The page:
- Order a taxi or transfer the day before an early flight. You cannot count on Uber at 4:00 a.m. (Maybe in big cities, but not in Faro). You’ll pay a bit more, but you’ll make your flight. Today, my taxi driver wanted 30 euros for a six minute ride to the airport. I bargained him down to 25; still too much. The world has become a greedier place.
- Arrive earlier than you think you should for your flight. Getting through security and passport control can take longer than you think. Download a movie or bring a good book. Most airports have free wifi. Having time to spare is so much better than begging people to let you in front of them — some people are gracious and kind; others are bitter. Some people will hold you accountable for every bad thing that ever happened to them. That horrible person may be the reason you miss your flight. I can recall a moment in the Miami airport when I came close to crying. A stranger took tapped my shoulder and led me to the front of the line without even asking anyone; he’ll forever be my hero. I wasn’t blessed with balls that big. Strangers can surprise you and restore your faith in humanity.
- When you travel to a country with a different currency, either get some at your bank before you leave or keep some from a previous trip. Not all taxis take cards. And what if you haven’t eaten for a few hours? Even in the digital automated world we currently live in, sometimes you have to have cash.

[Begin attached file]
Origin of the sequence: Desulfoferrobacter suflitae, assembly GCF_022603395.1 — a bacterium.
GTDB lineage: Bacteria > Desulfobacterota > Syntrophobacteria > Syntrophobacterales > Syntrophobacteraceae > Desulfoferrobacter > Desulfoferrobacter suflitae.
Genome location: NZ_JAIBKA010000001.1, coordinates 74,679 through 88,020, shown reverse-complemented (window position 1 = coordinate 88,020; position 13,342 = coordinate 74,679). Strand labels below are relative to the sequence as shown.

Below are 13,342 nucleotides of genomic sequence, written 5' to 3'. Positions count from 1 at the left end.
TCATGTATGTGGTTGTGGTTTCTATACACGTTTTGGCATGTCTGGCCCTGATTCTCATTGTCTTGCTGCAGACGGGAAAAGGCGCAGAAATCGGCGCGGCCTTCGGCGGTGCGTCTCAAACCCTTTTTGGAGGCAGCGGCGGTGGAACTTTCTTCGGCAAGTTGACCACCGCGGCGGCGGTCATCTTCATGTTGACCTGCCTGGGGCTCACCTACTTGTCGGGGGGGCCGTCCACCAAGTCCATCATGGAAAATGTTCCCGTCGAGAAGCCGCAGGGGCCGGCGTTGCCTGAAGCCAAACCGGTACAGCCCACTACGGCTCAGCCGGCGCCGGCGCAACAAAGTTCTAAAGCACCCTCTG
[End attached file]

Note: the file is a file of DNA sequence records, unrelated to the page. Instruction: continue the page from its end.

- Pack light. I usually try to book an Airbnb with a washer. If that’s not possible, I wash by hand. If you’re going somewhere for more than four nights, you do not need underwear or pants for every day you will be away. Most items of clothing will dry overnight. In an emergency, you can always buy a few things.
- Keep a toothbrush, toothpaste, medication, your phone charger, a pair of underwear, and any other essential item, in your carry on bag. If your luggage gets lost, you’ll get by for 24 hours. If the airline does lose your luggage, ask for a clothing allowance. My favorite pair of shorts were purchased in Seattle when my luggage remained at JFK.
- If you have an early flight, stay very close to your hotel — it will reduce your stress. As I type this I am in a hotel room 10 minutes from Malpensa Airport in Milan. I have a 6:00 a.m. flight (not by choice) and I’ll need to wake early. Sidenote: I did not sleep well thinking I’d sleep through a call and my phone alarm. It doesn’t matter that this would never happen.
- Try not to plan your travel back-to-back. I’m sort of in that situation now and it’s not good. This was all due to COVID disruption, rescheduling of cancelled flights, etc. A day of getting to the airport, security lines, Ubers, trains, and buses, can zap you of all the energy you have. Your body needs time to recover.